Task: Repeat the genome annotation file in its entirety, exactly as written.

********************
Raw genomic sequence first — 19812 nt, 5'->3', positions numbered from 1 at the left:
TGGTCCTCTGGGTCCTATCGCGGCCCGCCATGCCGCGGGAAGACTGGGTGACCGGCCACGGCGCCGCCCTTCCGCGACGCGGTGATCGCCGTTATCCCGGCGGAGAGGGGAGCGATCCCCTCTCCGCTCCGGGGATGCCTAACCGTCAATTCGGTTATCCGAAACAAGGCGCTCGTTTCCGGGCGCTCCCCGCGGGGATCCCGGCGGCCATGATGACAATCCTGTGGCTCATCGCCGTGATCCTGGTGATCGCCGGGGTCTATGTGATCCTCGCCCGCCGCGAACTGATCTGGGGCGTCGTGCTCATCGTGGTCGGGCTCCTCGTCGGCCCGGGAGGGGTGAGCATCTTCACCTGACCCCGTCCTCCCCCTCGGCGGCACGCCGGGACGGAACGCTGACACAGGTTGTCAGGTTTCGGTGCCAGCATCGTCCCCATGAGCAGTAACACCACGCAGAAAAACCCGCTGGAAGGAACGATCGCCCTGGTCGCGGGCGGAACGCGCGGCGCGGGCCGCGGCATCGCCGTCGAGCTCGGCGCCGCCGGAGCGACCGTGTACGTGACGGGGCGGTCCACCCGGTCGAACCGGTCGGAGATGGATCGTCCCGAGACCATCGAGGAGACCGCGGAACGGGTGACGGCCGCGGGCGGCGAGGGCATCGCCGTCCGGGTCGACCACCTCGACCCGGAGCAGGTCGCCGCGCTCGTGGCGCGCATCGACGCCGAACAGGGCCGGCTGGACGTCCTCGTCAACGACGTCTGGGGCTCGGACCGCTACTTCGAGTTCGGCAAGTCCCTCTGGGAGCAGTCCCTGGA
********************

Raw genomic sequence first — 19812 nt, 5'->3', positions numbered from 1 at the left:
TGGTCCTCTGGGTCCTATCGCGGCCCGCCATGCCGCGGGAAGACTGGGTGACCGGCCACGGCGCCGCCCTTCCGCGACGCGGTGATCGCCGTTATCCCGGCGGAGAGGGGAGCGATCCCCTCTCCGCTCCGGGGATGCCTAACCGTCAATTCGGTTATCCGAAACAAGGCGCTCGTTTCCGGGCGCTCCCCGCGGGGATCCCGGCGGCCATGATGACAATCCTGTGGCTCATCGCCGTGATCCTGGTGATCGCCGGGGTCTATGTGATCCTCGCCCGCCGCGAACTGATCTGGGGCGTCGTGCTCATCGTGGTCGGGCTCCTCGTCGGCCCGGGAGGGGTGAGCATCTTCACCTGACCCCGTCCTCCCCCTCGGCGGCACGCCGGGACGGAACGCTGACACAGGTTGTCAGGTTTCGGTGCCAGCATCGTCCCCATGAGCAGTAACACCACGCAGAAAAACCCGCTGGAAGGAACGATCGCCCTGGTCGCGGGCGGAACGCGCGGCGCGGGCCGCGGCATCGCCGTCGAGCTCGGCGCCGCCGGAGCGACCGTGTACGTGACGGGGCGGTCCACCCGGTCGAACCGGTCGGAGATGGATCGTCCCGAGACCATCGAGGAGACCGCGGAACGGGTGACGGCCGCGGGCGGCGAGGGCATCGCCGTCCGGGTCGACCACCTCGACCCGGAGCAGGTCGCCGCGCTCGTGGCGCGCATCGACGCCGAACAGGGCCGGCTGGACGTCCTCGTCAACGACGTCTGGGGCTCGGACCGCTACTTCGAGTTCGGCAAGTCCCTCTGGGAGCAGTCCCTGGA